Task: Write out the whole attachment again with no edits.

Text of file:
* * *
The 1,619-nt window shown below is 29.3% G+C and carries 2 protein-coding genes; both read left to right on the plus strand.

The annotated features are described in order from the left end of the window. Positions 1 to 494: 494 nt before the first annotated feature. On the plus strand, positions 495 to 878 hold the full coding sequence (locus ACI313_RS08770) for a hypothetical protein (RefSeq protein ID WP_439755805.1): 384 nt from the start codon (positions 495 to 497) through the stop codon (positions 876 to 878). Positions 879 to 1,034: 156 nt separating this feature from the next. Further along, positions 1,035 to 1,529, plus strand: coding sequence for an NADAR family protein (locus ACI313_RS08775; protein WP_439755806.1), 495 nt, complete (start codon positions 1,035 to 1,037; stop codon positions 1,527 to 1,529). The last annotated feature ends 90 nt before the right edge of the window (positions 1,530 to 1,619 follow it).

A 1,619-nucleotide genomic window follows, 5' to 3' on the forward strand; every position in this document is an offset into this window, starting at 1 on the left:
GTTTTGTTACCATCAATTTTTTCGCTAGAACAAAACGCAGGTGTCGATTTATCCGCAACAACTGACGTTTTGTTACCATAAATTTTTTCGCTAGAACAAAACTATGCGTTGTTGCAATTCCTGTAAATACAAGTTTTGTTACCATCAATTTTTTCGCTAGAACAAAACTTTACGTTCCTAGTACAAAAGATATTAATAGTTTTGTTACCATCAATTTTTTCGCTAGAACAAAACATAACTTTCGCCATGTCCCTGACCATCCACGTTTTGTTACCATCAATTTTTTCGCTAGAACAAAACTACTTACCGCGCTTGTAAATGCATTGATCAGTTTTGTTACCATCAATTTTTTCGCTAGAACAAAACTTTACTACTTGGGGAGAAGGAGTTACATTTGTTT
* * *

The 1,619-nt window shown below is 29.3% G+C and carries 2 protein-coding genes; both read left to right on the plus strand.

The annotated features are described in order from the left end of the window. Positions 1 to 494: 494 nt before the first annotated feature. On the plus strand, positions 495 to 878 hold the full coding sequence (locus ACI313_RS08770) for a hypothetical protein (RefSeq protein ID WP_439755805.1): 384 nt from the start codon (positions 495 to 497) through the stop codon (positions 876 to 878). Positions 879 to 1,034: 156 nt separating this feature from the next. Further along, positions 1,035 to 1,529, plus strand: coding sequence for an NADAR family protein (locus ACI313_RS08775; protein WP_439755806.1), 495 nt, complete (start codon positions 1,035 to 1,037; stop codon positions 1,527 to 1,529). The last annotated feature ends 90 nt before the right edge of the window (positions 1,530 to 1,619 follow it).

A 1,619-nucleotide genomic window follows, 5' to 3' on the forward strand; every position in this document is an offset into this window, starting at 1 on the left:
GTTTTGTTACCATCAATTTTTTCGCTAGAACAAAACGCAGGTGTCGATTTATCCGCAACAACTGACGTTTTGTTACCATAAATTTTTTCGCTAGAACAAAACTATGCGTTGTTGCAATTCCTGTAAATACAAGTTTTGTTACCATCAATTTTTTCGCTAGAACAAAACTTTACGTTCCTAGTACAAAAGATATTAATAGTTTTGTTACCATCAATTTTTTCGCTAGAACAAAACATAACTTTCGCCATGTCCCTGACCATCCACGTTTTGTTACCATCAATTTTTTCGCTAGAACAAAACTACTTACCGCGCTTGTAAATGCATTGATCAGTTTTGTTACCATCAATTTTTTCGCTAGAACAAAACTTTACTACTTGGGGAGAAGGAGTTACATTTGTTT